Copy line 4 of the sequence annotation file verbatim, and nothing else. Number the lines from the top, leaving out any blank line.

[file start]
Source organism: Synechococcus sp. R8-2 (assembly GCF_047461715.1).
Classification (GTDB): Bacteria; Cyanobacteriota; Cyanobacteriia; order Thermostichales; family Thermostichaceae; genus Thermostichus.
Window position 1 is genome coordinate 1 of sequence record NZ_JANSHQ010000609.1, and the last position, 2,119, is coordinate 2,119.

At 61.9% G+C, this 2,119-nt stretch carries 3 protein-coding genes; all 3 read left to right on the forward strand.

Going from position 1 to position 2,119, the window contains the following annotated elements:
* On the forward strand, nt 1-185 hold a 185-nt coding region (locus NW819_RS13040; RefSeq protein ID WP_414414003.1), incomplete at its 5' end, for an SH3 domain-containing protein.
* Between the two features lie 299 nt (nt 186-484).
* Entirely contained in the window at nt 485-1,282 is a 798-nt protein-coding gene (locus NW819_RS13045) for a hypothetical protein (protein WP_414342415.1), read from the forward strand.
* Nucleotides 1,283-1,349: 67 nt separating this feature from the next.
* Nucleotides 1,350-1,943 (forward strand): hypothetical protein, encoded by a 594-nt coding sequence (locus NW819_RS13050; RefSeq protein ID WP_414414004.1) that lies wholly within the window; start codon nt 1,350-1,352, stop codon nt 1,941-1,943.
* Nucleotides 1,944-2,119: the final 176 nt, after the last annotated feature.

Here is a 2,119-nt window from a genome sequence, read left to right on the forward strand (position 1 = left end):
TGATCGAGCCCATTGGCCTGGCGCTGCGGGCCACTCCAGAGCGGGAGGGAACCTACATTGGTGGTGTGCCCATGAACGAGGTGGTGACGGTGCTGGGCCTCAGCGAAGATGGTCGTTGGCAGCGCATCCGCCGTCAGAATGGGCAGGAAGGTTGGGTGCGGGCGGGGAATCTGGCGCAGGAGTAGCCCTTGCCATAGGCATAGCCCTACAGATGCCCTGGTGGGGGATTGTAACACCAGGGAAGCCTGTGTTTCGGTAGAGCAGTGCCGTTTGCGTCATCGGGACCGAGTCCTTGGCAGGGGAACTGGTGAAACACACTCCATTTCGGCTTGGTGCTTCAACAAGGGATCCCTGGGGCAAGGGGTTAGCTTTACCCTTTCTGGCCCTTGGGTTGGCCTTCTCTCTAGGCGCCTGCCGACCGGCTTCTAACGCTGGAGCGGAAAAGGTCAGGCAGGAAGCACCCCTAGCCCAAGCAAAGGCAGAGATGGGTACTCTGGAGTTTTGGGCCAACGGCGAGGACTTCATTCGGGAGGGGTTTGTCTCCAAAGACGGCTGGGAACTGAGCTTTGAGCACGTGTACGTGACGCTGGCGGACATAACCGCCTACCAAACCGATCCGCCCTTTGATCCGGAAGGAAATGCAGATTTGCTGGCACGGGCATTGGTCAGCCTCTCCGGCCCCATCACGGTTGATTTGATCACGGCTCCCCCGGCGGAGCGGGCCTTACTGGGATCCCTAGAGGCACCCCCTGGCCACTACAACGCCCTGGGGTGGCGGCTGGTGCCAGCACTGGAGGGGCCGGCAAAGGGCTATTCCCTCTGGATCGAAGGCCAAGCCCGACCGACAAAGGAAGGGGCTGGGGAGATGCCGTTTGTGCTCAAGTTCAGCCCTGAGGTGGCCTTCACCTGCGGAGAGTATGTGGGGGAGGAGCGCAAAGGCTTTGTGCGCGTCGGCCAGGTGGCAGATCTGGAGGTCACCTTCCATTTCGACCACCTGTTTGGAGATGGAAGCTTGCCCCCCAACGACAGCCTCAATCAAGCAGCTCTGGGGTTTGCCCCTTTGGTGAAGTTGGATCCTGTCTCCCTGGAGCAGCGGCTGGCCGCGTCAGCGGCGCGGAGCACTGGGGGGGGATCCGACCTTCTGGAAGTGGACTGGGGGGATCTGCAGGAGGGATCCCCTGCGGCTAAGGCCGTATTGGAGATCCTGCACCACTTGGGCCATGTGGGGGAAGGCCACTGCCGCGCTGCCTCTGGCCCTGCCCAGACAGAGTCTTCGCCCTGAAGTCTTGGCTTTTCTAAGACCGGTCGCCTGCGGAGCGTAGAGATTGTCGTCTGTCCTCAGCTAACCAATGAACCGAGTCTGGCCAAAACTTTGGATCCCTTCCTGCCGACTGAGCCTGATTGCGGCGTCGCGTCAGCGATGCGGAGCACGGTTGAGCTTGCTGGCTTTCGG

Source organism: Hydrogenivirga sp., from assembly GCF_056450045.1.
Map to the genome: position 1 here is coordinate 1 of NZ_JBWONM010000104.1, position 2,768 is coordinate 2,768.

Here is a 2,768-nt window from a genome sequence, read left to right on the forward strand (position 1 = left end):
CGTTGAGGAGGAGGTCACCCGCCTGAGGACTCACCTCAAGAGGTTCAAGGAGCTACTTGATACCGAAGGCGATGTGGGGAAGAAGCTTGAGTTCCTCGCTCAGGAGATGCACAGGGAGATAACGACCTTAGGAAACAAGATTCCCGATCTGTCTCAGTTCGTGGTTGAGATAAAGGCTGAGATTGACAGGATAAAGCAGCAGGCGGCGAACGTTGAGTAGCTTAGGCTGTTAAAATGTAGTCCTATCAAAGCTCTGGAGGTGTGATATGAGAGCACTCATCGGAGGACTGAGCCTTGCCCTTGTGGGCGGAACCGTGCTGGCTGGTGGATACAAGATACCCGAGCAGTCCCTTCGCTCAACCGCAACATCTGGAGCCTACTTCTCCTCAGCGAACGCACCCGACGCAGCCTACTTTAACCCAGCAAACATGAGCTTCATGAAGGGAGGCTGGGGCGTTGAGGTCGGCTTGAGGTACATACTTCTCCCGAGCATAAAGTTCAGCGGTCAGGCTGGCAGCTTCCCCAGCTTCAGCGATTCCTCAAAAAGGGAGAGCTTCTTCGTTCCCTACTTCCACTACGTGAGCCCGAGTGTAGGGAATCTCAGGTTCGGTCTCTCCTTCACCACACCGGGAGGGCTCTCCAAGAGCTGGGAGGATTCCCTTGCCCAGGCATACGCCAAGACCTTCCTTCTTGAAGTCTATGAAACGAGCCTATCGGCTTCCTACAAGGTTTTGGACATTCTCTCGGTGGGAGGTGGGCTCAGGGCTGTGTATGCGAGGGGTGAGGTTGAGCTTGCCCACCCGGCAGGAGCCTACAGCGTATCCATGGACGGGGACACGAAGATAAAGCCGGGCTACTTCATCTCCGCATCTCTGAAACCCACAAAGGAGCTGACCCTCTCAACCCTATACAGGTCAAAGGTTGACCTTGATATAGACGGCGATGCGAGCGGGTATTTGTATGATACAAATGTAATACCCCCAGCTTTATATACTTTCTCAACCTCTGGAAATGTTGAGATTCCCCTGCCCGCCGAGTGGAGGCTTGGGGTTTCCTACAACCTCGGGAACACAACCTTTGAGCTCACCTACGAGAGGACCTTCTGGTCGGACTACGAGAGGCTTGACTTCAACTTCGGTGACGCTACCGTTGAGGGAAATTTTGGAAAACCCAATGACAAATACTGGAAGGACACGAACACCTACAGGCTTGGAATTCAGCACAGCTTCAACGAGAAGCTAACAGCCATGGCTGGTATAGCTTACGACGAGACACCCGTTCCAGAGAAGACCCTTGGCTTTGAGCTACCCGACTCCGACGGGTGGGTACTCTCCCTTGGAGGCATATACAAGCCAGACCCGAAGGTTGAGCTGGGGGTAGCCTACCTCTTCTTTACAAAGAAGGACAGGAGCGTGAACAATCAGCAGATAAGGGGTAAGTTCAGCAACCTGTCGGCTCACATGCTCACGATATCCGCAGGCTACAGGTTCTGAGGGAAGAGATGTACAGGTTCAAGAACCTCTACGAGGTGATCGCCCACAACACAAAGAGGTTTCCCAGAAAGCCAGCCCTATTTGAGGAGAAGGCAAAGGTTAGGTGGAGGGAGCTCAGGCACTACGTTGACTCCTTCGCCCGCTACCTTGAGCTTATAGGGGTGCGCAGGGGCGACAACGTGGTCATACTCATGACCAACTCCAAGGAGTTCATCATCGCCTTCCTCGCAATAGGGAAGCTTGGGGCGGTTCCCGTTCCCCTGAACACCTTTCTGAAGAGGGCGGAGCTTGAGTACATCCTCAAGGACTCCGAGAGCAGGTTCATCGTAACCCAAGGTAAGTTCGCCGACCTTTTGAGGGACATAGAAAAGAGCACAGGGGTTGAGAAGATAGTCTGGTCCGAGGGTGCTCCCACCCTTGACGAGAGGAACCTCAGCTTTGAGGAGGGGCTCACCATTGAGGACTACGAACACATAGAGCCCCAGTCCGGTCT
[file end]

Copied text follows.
At 61.9% G+C, this 2,119-nt stretch carries 3 protein-coding genes; all 3 read left to right on the forward strand.